Top Champagne producer Moët & Chandon has announced it is to sell 15ha of vineyards in a bid to buy more vines for its Dom Pérignon wine.
The vines are all of Champagne’s lesser-known grape variety, Pinot Meunier, which does not feature in the Dom Pérignon blend. The 15ha (hectares) are located in the Aisne department, west of the main Champagne region of the Marne.
Moët & Chandon currently owns 150ha of vineyard in the Aisne with the vines costing an estimated €650,000 (£447,862/US$802,511) per hectare.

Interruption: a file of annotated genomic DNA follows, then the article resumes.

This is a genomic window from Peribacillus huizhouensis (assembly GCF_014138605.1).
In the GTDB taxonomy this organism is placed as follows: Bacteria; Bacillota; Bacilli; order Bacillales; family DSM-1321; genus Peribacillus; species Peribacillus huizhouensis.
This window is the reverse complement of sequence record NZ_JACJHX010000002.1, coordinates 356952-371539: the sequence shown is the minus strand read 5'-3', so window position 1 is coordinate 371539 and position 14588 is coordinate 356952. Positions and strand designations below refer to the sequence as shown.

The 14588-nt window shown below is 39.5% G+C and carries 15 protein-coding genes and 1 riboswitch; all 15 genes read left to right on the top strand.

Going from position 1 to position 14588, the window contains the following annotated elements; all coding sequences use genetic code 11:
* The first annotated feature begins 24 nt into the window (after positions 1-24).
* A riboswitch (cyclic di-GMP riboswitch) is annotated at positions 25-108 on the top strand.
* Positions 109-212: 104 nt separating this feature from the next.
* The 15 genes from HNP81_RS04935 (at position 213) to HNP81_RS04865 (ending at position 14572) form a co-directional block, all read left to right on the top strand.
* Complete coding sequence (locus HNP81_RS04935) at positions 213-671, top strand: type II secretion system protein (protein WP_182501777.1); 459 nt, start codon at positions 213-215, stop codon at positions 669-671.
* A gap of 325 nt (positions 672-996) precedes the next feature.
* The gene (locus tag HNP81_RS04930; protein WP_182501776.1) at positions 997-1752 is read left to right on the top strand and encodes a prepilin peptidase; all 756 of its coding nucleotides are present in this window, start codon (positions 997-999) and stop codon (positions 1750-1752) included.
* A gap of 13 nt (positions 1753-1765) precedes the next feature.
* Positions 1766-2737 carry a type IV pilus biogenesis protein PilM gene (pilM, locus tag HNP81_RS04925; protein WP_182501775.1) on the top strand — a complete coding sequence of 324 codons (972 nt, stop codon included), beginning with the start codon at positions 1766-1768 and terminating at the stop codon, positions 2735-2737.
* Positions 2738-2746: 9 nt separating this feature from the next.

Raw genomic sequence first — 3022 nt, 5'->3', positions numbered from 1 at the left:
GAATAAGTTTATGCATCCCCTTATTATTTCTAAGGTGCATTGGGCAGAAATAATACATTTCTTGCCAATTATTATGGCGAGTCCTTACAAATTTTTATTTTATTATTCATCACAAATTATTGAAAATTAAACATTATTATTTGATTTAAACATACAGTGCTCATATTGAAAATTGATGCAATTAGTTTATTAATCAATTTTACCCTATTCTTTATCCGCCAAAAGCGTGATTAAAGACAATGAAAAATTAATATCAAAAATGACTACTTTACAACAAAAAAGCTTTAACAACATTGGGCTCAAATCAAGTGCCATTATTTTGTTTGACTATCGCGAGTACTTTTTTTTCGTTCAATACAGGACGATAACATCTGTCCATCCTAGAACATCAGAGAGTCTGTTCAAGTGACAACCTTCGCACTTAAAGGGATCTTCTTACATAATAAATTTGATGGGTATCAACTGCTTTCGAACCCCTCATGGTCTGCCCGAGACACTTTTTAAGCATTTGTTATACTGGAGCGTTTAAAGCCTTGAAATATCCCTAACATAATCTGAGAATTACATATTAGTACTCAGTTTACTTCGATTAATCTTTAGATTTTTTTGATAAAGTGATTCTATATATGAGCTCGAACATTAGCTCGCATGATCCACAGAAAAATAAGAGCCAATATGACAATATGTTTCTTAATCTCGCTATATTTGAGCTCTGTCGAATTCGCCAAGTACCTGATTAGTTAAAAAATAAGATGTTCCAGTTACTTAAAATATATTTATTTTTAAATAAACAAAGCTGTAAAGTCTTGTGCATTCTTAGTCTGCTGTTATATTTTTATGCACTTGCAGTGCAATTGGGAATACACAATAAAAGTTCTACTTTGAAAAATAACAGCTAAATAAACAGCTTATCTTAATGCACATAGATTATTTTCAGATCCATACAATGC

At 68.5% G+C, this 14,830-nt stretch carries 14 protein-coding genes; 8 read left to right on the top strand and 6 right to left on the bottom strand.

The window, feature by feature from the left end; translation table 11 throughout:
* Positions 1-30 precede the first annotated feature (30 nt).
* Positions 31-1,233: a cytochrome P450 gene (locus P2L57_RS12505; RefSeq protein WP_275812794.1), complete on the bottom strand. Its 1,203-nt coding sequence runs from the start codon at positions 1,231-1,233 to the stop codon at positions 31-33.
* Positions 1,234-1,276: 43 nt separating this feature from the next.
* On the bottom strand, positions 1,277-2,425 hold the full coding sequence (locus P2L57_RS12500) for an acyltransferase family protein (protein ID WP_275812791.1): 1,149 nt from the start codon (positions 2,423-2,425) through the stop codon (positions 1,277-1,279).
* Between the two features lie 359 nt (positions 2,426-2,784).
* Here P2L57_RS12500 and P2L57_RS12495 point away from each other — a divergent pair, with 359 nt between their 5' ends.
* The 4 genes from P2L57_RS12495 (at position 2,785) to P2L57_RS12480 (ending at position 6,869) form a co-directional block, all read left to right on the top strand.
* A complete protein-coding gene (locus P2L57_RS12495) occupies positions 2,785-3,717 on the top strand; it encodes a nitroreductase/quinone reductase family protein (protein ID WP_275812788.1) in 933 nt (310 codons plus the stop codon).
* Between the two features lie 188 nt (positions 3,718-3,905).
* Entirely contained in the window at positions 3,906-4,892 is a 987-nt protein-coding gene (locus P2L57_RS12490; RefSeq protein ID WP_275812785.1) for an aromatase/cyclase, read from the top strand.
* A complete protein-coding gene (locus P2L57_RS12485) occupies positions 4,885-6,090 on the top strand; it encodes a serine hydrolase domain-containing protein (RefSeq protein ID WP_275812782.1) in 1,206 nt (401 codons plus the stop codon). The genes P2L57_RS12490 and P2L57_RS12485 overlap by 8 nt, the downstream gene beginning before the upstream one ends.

If all 15 plots are sold the Champagne house stands to make nearly €10m (£6.9m/US$12m). Moët & Chandon intends to use the money to acquire more plots of Chardonnay and Pinot Noir, this time in the department of the Marne.
Both more widely-known varieties are used in the Champagne house’s top cuvée, Dom Pérignon.
‘By buying in the Marne, we can increase our production of Dom Pérignon, thus enhancing the status of the house,’ said a spokesman for Moët.
Pinot Meunier is used in Moët & Chandon’s own vintage and non-vintage wines.
Written by Oliver Styles